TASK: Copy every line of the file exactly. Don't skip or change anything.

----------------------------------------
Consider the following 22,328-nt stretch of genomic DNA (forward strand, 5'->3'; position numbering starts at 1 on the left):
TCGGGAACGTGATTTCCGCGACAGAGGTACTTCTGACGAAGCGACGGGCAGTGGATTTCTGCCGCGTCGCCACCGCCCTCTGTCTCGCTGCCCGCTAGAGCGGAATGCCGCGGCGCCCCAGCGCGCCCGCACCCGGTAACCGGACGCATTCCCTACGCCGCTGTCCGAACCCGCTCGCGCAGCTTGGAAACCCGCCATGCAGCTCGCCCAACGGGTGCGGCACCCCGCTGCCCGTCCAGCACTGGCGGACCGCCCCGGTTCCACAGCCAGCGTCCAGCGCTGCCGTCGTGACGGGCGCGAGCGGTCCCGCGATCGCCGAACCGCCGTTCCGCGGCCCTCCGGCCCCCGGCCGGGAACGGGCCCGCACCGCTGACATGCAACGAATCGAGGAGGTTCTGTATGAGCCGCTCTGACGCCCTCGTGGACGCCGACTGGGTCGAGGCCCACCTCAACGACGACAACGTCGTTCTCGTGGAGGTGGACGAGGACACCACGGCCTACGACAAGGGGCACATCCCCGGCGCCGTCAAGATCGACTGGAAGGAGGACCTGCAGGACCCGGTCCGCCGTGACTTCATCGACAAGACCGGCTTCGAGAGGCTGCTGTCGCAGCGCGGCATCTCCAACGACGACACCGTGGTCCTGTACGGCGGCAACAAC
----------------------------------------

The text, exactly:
Consider the following 22,328-nt stretch of genomic DNA (forward strand, 5'->3'; position numbering starts at 1 on the left):
TCGGGAACGTGATTTCCGCGACAGAGGTACTTCTGACGAAGCGACGGGCAGTGGATTTCTGCCGCGTCGCCACCGCCCTCTGTCTCGCTGCCCGCTAGAGCGGAATGCCGCGGCGCCCCAGCGCGCCCGCACCCGGTAACCGGACGCATTCCCTACGCCGCTGTCCGAACCCGCTCGCGCAGCTTGGAAACCCGCCATGCAGCTCGCCCAACGGGTGCGGCACCCCGCTGCCCGTCCAGCACTGGCGGACCGCCCCGGTTCCACAGCCAGCGTCCAGCGCTGCCGTCGTGACGGGCGCGAGCGGTCCCGCGATCGCCGAACCGCCGTTCCGCGGCCCTCCGGCCCCCGGCCGGGAACGGGCCCGCACCGCTGACATGCAACGAATCGAGGAGGTTCTGTATGAGCCGCTCTGACGCCCTCGTGGACGCCGACTGGGTCGAGGCCCACCTCAACGACGACAACGTCGTTCTCGTGGAGGTGGACGAGGACACCACGGCCTACGACAAGGGGCACATCCCCGGCGCCGTCAAGATCGACTGGAAGGAGGACCTGCAGGACCCGGTCCGCCGTGACTTCATCGACAAGACCGGCTTCGAGAGGCTGCTGTCGCAGCGCGGCATCTCCAACGACGACACCGTGGTCCTGTACGGCGGCAACAAC